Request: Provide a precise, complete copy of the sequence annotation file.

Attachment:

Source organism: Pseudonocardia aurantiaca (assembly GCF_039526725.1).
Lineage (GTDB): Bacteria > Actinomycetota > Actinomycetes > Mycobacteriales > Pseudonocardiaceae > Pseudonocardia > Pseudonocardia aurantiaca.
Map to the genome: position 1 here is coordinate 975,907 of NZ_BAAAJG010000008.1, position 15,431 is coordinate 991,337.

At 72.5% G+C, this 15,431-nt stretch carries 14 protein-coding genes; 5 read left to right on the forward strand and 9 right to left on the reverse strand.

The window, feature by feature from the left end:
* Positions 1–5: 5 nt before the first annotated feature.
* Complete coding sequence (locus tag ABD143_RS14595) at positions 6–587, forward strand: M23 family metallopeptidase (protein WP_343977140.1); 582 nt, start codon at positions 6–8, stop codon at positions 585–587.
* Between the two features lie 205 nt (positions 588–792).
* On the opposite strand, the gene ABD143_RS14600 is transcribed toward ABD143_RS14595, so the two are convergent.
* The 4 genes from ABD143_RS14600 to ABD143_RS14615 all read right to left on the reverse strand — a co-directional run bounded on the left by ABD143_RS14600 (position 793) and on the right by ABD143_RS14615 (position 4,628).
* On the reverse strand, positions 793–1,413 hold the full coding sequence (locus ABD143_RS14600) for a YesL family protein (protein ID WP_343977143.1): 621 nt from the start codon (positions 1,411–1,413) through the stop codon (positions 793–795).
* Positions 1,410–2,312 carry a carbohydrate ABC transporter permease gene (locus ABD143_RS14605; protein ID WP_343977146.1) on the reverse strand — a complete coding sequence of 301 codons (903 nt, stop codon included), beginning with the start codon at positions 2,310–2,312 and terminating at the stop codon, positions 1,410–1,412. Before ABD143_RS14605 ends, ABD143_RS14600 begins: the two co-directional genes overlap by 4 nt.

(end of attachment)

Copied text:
Source organism: Pseudonocardia aurantiaca (assembly GCF_039526725.1).
Lineage (GTDB): Bacteria > Actinomycetota > Actinomycetes > Mycobacteriales > Pseudonocardiaceae > Pseudonocardia > Pseudonocardia aurantiaca.
Map to the genome: position 1 here is coordinate 975,907 of NZ_BAAAJG010000008.1, position 15,431 is coordinate 991,337.

At 72.5% G+C, this 15,431-nt stretch carries 14 protein-coding genes; 5 read left to right on the forward strand and 9 right to left on the reverse strand.

The window, feature by feature from the left end:
* Positions 1–5: 5 nt before the first annotated feature.
* Complete coding sequence (locus tag ABD143_RS14595) at positions 6–587, forward strand: M23 family metallopeptidase (protein WP_343977140.1); 582 nt, start codon at positions 6–8, stop codon at positions 585–587.
* Between the two features lie 205 nt (positions 588–792).
* On the opposite strand, the gene ABD143_RS14600 is transcribed toward ABD143_RS14595, so the two are convergent.
* The 4 genes from ABD143_RS14600 to ABD143_RS14615 all read right to left on the reverse strand — a co-directional run bounded on the left by ABD143_RS14600 (position 793) and on the right by ABD143_RS14615 (position 4,628).
* On the reverse strand, positions 793–1,413 hold the full coding sequence (locus ABD143_RS14600) for a YesL family protein (protein ID WP_343977143.1): 621 nt from the start codon (positions 1,411–1,413) through the stop codon (positions 793–795).
* Positions 1,410–2,312 carry a carbohydrate ABC transporter permease gene (locus ABD143_RS14605; protein ID WP_343977146.1) on the reverse strand — a complete coding sequence of 301 codons (903 nt, stop codon included), beginning with the start codon at positions 2,310–2,312 and terminating at the stop codon, positions 1,410–1,412. Before ABD143_RS14605 ends, ABD143_RS14600 begins: the two co-directional genes overlap by 4 nt.